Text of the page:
[0015] Methods and systems are provided for disabling text-entry capabilities. In one embodiment, a mobile station detects that it is being supported by a given single hand of a user and not by two hands of the user. The mobile station also detects that it is being operated by the single given hand of the user and not by two hands of the user. Optionally, the mobile station also determines that it is moving at greater than a threshold rate or detects more than a threshold degradation in text-entry proficiency. In response to detecting at least that the mobile station is being supported and operated by the single given hand of the user and not by two hands of the user, the mobile station disables one or more text-entry capabilities.

[0016] Numerous objects, features and advantages of the present invention will be readily apparent to those of ordinary skill in the art upon a reading of the following detailed description of presently preferred, but nonetheless illustrative, embodiments of the present invention when taken in conjunction with the accompanying drawings. The invention is capable of other embodiments and of being practiced and carried out in various ways. Also, it is to be understood that the phraseology and terminology employed herein are for the purpose of descriptions and should not be regarded as limiting.

BRIEF DESCRIPTION OF THE DRAWINGS

[0017] To further clarify various aspects of some example embodiments of the present invention, a more particular description of the invention will be rendered by reference to specific embodiments thereof that are illustrated in the appended drawing. It is appreciated that the drawing depicts only illustrated embodiments of the invention and are therefore not to be considered limiting of its scope. The invention will be described and explained with additional specificity and detail through the use of the accompanying drawing in which:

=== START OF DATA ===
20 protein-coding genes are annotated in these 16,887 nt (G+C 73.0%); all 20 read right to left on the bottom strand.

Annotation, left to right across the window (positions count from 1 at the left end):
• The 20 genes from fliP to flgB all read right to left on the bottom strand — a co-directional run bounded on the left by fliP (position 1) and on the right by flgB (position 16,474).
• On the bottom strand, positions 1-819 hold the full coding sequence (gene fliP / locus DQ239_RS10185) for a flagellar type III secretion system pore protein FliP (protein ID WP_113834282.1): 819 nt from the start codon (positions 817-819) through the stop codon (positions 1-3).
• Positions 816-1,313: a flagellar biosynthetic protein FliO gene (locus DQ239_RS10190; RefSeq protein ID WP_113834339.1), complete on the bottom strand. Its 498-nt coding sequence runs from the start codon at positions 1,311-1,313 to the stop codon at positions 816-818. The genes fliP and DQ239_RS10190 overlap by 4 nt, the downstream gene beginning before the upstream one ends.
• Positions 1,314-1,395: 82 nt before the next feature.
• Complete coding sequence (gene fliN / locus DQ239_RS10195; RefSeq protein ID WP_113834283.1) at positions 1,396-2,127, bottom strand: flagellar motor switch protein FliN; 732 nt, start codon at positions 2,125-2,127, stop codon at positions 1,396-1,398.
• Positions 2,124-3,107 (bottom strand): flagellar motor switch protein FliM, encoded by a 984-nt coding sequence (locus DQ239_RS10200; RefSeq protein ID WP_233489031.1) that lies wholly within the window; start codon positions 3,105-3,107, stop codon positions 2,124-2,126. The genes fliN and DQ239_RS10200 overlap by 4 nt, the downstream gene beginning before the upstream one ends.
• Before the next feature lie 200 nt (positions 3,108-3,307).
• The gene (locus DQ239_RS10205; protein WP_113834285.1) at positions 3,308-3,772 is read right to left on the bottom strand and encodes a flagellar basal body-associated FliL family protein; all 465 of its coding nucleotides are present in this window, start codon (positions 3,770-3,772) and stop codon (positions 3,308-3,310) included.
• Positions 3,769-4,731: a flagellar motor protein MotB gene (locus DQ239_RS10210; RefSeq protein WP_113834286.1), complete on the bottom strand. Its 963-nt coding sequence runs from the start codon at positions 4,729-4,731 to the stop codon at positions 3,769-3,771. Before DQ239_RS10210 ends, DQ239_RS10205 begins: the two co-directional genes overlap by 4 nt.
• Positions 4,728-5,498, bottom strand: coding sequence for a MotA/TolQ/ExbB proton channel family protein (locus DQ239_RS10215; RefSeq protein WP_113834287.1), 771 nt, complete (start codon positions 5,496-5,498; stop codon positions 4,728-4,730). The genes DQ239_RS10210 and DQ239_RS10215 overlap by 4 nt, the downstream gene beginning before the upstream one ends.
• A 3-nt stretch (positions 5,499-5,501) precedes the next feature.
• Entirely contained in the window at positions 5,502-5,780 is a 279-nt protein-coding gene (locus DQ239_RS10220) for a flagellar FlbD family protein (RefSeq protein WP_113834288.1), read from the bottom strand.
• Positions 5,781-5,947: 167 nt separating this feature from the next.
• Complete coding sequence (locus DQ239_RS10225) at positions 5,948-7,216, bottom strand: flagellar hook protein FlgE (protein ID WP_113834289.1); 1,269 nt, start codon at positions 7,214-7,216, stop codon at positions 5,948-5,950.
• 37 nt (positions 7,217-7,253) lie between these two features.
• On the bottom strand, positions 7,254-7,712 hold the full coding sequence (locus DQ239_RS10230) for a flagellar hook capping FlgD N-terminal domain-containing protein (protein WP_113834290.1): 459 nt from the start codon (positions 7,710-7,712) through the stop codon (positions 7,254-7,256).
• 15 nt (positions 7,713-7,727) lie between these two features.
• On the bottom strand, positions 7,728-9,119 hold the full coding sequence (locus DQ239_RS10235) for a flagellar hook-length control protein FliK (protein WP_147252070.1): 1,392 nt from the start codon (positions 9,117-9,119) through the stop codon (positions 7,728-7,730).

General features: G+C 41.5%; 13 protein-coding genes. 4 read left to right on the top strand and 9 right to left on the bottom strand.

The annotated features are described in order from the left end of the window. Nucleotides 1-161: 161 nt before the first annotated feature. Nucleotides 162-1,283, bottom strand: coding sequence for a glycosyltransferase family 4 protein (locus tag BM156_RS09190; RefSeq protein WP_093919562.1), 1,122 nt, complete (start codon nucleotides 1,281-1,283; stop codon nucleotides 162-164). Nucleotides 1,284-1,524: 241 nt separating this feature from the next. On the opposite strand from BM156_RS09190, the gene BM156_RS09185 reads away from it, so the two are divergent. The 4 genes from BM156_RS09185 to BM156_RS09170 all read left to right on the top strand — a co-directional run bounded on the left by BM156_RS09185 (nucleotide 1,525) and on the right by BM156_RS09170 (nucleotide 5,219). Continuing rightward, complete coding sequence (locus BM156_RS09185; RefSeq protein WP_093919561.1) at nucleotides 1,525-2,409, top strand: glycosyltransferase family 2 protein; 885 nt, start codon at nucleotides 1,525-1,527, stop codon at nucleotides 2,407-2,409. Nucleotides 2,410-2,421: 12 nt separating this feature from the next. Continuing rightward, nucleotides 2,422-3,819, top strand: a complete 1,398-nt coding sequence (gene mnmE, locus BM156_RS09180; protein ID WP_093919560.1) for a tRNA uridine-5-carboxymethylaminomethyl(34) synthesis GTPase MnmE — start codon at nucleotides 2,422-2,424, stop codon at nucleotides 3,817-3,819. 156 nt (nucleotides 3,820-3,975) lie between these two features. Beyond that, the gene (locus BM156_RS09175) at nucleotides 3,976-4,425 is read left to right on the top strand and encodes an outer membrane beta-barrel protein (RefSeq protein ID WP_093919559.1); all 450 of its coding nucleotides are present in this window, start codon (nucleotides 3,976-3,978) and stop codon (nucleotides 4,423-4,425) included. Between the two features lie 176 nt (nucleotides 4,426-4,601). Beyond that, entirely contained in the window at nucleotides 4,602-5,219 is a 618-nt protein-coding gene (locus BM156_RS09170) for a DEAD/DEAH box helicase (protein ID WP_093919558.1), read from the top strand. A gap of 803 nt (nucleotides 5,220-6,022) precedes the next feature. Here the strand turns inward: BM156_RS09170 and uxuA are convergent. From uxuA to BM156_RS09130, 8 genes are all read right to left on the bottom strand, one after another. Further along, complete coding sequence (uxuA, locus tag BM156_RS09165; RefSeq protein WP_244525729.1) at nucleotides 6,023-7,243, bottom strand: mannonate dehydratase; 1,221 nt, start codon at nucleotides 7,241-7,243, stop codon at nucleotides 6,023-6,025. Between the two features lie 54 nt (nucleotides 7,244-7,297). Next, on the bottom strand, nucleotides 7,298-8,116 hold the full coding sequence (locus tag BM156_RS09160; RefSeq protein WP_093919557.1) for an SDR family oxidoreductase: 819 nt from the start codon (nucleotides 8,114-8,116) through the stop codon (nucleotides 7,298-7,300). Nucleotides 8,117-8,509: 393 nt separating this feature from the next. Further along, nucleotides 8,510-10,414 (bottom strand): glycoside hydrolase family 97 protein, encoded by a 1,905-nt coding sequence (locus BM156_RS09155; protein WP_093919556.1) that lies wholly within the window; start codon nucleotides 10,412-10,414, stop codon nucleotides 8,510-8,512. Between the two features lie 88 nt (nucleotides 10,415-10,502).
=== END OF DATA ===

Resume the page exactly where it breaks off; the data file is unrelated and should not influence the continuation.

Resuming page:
[0018] FIG. 1 is a simplified block diagram of a communication system, in accordance with at least one embodiment;

[0019] FIG. 2 is a simplified block diagram of a mobile station, in accordance with at least one embodiment; and

[0020] FIG. 3 is a flowchart of a method, in accordance with at least one embodiment.

DETAILED DESCRIPTION OF THE ILLUSTRATED EMBODIMENTS

[0021] The following embodiments and the accompanying drawings, which are incorporated into and form part of this disclosure, illustrate embodiments of the invention and together with the description, serve to explain the principles of the invention. To the accomplishment of the foregoing and related ends, certain illustrative aspects of the invention are described herein in connection with the following description and the annexed drawings. These aspects are indicative, however, of but a few of the various ways in which the principles of the invention can be employed and the subject invention is intended to include all such aspects and their equivalents. Other advantages and novel features of the invention will become apparent from the following detailed description of the invention when considered in conjunction with the drawings.

Examples of Architecture

[0022] FIG. 1 is a simplified block diagram of a communication system, in accordance with at least one embodiment. It should be understood that this and other arrangements described herein are set forth only as examples. Those skilled in the art will appreciate that other arrangements and elements (e.g., machines, interfaces, functions, orders, and groupings of functions, etc.) can be used instead, and that some elements may be omitted altogether. Further, many of the elements described herein are functional entities that may be implemented as discrete or distributed components or in conjunction with other components, and in any suitable combination and location. Various functions described herein as being performed by one or more entities may be carried out by hardware, firmware, and/or software. Various functions may be carried out by a processor executing instructions stored in memory.